A second-generation cardiac myosin inhibitor showed promise for the treatment of obstructive hypertrophic cardiomyopathy (HCM) in the phase II REDWOOD-HCM trial.
In the dose-finding study, 10 weeks of treatment with aficamten brought resting left ventricular outflow tract (LVOT) gradients down significantly compared with placebo before a 2-week washout period returned gradients to baseline, reported Martin Maron, MD, of Tufts Medical Center in Boston, and Morristown Medical Center in New Jersey.
Similarly, aficamten reduced LVOT gradients following provocation with the Valsalva maneuver, with a subsequent washout-period reversing this effect, Maron reported at a late-breaking trial session at the Heart Failure Society of America meeting held both virtually and in Denver.
REDWOOD-HCM had five doses of aficamten tested in two cohorts: one with lower doses starting from 5 mg (n=14) and the other with higher doses starting from 10 mg (n=14). A combined placebo arm served as control (n=13).
Reductions in LVOT gradients, resting or Valsalva, were observed with both low and high doses of aficamten. In the end, however, it was the higher-dose cohort of patients that was more likely to meet criteria for a complete LVOT gradient response at 10 weeks (resting LVOT gradient
Aficamten’s improvements in hemodynamics were mirrored by reductions in NT-proBNP, Maron reported.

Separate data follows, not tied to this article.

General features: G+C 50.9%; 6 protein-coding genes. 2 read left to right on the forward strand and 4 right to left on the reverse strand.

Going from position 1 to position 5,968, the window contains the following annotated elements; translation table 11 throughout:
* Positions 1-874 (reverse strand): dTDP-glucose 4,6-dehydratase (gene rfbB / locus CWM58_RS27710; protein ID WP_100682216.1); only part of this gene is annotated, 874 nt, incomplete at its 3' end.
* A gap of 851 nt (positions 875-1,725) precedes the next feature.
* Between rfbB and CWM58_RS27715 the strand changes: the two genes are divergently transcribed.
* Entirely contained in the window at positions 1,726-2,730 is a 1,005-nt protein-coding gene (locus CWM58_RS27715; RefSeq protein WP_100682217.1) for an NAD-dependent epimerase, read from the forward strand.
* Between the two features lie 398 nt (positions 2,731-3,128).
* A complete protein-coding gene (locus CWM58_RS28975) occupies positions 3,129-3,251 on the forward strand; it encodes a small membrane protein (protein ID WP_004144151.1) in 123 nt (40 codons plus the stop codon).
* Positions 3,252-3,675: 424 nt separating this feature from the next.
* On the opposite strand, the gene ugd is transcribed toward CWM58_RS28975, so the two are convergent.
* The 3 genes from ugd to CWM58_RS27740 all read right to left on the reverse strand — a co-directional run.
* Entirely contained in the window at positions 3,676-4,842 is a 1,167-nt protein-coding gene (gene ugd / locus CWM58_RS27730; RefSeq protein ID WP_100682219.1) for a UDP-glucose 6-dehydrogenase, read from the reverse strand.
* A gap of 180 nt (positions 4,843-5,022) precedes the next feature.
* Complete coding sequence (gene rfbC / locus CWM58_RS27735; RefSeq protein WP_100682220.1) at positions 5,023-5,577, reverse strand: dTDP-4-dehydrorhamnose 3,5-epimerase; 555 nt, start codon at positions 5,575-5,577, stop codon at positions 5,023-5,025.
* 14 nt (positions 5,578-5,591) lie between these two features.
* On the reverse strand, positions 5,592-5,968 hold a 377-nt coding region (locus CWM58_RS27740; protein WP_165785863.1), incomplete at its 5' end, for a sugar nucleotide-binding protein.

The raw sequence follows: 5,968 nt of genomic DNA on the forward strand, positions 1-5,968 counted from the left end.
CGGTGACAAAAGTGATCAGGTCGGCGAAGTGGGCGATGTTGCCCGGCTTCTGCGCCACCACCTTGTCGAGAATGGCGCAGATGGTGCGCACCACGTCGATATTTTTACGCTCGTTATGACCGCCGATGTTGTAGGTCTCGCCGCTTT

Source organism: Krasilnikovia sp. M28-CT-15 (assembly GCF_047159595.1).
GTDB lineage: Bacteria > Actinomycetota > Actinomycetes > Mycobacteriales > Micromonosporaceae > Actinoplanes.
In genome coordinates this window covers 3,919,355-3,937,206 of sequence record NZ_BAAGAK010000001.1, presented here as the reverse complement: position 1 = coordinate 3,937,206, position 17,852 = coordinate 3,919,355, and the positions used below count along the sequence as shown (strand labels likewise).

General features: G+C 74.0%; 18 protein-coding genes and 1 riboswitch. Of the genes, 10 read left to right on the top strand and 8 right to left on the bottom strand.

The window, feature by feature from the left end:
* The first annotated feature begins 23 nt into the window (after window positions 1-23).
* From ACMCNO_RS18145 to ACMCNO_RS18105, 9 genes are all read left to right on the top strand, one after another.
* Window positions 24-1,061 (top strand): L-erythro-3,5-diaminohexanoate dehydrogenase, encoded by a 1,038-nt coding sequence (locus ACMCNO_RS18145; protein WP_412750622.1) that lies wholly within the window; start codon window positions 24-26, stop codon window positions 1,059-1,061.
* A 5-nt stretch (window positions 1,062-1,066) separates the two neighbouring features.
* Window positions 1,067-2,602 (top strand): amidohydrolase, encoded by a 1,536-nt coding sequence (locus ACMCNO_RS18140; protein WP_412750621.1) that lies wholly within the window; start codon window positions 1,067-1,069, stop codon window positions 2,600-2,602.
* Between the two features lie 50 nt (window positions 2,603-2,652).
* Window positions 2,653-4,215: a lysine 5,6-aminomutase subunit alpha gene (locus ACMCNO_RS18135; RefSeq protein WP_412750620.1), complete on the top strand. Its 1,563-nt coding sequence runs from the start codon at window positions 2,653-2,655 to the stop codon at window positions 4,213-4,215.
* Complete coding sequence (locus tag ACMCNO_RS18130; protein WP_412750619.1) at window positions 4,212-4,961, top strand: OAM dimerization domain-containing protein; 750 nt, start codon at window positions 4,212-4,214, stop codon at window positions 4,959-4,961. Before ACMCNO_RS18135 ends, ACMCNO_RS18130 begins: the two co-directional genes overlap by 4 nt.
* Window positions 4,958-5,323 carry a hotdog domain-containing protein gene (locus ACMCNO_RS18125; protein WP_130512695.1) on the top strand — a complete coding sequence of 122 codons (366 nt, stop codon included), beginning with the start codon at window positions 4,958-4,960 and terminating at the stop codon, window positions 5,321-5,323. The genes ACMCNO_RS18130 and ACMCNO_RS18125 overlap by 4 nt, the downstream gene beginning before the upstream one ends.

As for safety, there were no serious adverse event attributed to the drug. One person on aficamten had exacerbation of preexisting back pain; another had left ventricular ejection fraction (LVEF) dip below 50% on aficamten 20 mg and got a dose reduction that allowed LVEF to bounce back.
Overall, the REDWOOD-HCM results support a phase III study that is planned to start later this year, Maron said.
A first-generation cardiac myosin inhibitor, mavacamten had already flexed its hemodynamic and clinical benefits for obstructive HCM in the phase III EXPLORER-HCM trial reported in 2020. Setting aficamten apart from mavacamten, Maron said, is aficamten’s 3.4-day half life and wide therapeutic window allowing for individual dose adjustment.
He noted that many patients with HCM with outflow obstruction remain symptomatic despite available therapies. By targeting the mechanism of hypercontractility in HCM, aficamten is supposed to decrease LVOT gradients and improve heart failure symptoms.
Just under two-thirds of REDWOOD-HCM participants taking higher doses of aficamten were able to improve their New York Heart Association (NYHA) classification compared with 31% of the placebo group and 43% of the lower-dose cohort.
The small REDWOOD-HCM trial enrolled a cohort that was age 57 on average, with roughly half of participants being women. All were individuals with left ventricular wall thickness 15 mm or more and LVEFs at least 60% on stable background medical therapy (e.g., beta-blockers and calcium channel blockers). Most people were classified as NYHA class II at baseline.
Maron acknowledged that his group was unable to draw conclusions about aficamten’s effects on arrhythmias.
That will require a larger study, he said, adding that investigators are incorporating a flexible dose-changing strategy and MRI substudy in the upcoming phase III study of aficamten.
Other therapies under investigation for obstructive HCM include alcohol ablation and percutaneous intramyocardial septal radiofrequency ablation.
REDWOOD-HCM was supported by Cytokinetics.
Maron disclosed no relationships with industry.